Some Pointers on Driver’s License Points

Editor’s Note: This post originally appeared as NMA Newsletter #352 in October 2015. The information is still current and important information for any motorists who wants to learn more about driver’s license points. To receive the NMA weekly E-Newsletter, subscribe HERE today!

One of the most common questions we get from members is how many points will a given violation add to their driving record. It’s an important question, but it’s not the only one to ask after you get a traffic ticket. You also need to know how many points it takes to trigger a license suspension.

The answers to both questions depend on which state you received the ticket. This is because different states use different systems for assessing points against your license, and some don’t use points at all.

Traffic violation point systems assign a certain number of points for each traffic citation based on the severity of the offense. If you’re convicted of that offense, the points go on your driving record. Accumulate enough points, and you lose your license.

The number of points assigned per violation varies considerably from state-to-state, as does the threshold for suspension. In California, most violations only cost you one or two points, but you can lose your license if you accumulate four or more points over 12 months. In Wisconsin, speeding up to 10 mph over the speed limit will add three points to your record, and you will lose your license if you accumulate 12 points over a 12 month period. In Utah a speeding violation can run up to 75 points, but you won’t lose your license until you hit 200 or more points in three years.

To make matters even more complicated, nine states (HI, KS, LA, MN, MS, OR, RI, WA, WY) don’t track points, but that doesn’t mean you’re off the hook if you get a ticket. They still monitor your driving behavior to determine if any action against your license is warranted. In the state of Washington, for example, if you’re ticketed for six moving violations over 12 months, you’ll lose your driver’s license for 60 days.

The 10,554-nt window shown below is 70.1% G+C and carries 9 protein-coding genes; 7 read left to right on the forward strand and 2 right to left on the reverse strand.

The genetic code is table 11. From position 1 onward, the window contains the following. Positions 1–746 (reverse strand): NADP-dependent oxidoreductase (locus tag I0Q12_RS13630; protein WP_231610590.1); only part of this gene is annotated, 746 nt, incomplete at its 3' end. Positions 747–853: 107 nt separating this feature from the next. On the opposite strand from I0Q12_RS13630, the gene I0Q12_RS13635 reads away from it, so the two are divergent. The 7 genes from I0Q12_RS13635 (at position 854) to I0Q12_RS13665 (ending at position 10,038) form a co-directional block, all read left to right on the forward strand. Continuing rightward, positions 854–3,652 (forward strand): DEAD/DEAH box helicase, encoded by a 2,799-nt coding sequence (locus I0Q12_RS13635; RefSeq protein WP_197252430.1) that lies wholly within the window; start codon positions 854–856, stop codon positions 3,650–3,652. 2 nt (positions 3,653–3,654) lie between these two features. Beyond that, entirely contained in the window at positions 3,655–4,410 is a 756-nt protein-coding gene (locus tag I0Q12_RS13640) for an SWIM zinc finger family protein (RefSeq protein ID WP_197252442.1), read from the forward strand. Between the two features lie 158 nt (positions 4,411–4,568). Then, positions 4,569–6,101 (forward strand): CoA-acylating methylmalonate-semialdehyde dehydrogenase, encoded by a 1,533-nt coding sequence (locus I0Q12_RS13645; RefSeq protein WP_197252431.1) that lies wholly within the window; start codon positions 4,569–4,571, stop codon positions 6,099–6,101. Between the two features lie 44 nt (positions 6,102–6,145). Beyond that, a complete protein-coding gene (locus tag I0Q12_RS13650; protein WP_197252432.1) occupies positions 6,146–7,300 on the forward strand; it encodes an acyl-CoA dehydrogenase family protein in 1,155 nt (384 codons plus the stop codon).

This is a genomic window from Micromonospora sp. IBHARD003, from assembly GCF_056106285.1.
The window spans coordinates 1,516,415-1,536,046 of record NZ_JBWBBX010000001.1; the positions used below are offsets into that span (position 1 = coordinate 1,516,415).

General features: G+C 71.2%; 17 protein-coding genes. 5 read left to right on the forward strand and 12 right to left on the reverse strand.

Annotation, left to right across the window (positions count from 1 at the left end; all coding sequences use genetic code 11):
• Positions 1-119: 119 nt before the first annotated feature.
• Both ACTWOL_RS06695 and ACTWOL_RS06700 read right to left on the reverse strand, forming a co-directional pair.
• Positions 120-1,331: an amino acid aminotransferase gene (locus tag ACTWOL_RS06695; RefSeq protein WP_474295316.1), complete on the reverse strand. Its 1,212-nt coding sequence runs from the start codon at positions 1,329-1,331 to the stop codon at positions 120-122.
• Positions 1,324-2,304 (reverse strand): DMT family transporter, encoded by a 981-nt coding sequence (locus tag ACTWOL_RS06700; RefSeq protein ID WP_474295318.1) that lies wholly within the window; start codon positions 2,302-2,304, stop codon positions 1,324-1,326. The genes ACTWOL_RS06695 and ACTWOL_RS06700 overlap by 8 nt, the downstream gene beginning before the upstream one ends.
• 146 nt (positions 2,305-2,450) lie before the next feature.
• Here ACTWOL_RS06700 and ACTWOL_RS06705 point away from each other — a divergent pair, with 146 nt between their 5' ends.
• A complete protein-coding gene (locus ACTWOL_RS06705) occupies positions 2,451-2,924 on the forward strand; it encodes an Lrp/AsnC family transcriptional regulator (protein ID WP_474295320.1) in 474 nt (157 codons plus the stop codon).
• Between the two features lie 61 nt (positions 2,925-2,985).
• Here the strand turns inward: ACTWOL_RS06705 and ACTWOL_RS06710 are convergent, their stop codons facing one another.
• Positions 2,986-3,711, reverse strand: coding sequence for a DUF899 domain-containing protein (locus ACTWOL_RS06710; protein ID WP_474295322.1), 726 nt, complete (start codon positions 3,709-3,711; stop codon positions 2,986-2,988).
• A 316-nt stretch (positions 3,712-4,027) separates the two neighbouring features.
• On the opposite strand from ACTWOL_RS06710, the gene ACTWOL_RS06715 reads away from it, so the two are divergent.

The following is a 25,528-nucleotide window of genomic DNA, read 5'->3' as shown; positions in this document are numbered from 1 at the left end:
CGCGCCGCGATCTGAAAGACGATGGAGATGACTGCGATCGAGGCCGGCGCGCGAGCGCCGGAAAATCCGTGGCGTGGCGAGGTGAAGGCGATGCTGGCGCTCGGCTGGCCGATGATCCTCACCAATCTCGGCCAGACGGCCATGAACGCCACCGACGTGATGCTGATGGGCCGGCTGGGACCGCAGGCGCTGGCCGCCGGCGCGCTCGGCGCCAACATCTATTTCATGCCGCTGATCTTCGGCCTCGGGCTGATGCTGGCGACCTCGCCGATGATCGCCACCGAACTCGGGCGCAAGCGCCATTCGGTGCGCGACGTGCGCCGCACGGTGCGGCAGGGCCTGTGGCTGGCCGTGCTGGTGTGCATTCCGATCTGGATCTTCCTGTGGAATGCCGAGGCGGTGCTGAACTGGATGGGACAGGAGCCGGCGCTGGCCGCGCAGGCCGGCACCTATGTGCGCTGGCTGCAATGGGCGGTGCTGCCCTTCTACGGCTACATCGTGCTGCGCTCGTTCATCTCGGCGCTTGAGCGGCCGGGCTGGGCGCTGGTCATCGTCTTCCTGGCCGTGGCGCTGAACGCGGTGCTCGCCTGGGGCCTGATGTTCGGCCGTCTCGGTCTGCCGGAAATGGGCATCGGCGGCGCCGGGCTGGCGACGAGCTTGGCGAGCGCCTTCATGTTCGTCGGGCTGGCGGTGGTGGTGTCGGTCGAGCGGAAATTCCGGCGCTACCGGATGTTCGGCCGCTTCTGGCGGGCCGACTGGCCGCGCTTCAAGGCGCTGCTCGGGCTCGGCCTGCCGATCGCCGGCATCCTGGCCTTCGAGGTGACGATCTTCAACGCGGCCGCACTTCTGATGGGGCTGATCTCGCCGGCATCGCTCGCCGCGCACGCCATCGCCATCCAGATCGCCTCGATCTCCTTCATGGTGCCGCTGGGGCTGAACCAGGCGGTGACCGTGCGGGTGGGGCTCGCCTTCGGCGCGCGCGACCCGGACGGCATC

Keep in mind that the points aren’t automatic; you have to be convicted of the offense before they apply. All the more reason to fight every ticket you get, especially if you’re driving record isn’t spotless to begin with. Points usually stay on your record for around three years, but some, like those assessed for a DUI conviction, can stay on for 10 years or more. Check your driving record routinely to see what’s on it. You can order a copy online with your state DMV for a nominal fee.

Points on your driving record can affect your insurance rates, but the relationship may not be as direct as you think. This is because insurance companies don’t necessarily pay close attention to DMV points. They instead use their own points/ratings systems to calculate rates and surcharges using data compiled from third-party sources. This explains why violations that don’t show up on your driving record, like photo-based tickets in most states, can still raise your insurance rates.

This last fact contradicts the frequently repeated statement from politicians, “safety” advocates and camera vendors that camera tickets won’t increase your insurance rates. The NMA refuted this in a prior newsletter, but it’s insightful to consider this chart from the Insurance Institute for Highway Safety which lays out camera ticket penalties by state.

In states like California and Arizona where red-light camera citations carry points, there will be insurance consequences. But in states like Maryland or New York the chart notes that red-light camera tickets “may not be used by insurers.” This implies that they are used by insurers in other states. Look at Rhode Island, for example, where it states that red-light camera tickets are “not to be used by insurers until there is a final adjudication of the violation.”

So, what can you do to minimize the impact of points on your driving record and your insurance rates? Here are a few tips:

  • Learn how the point system in your state works. You can track that down on your state’s DMV website or start here.
  • Request a copy of your driving record from your DMV and from your insurance company.
  • Fight every ticket to the best of your ability.
  • If you don’t win a dismissal, try to negotiate down to a non-moving violation or see if you’re eligible to take a traffic safety course as a way to remove points from your record.
  • Check the language in your auto insurance policy, which may spell out your carrier’s underwriting standards.
  • Call your insurance provider if you have questions about the impact a specific traffic citation will have on your rates.

Check out these additional resources on Fighting Traffic Tickets from the NMA:

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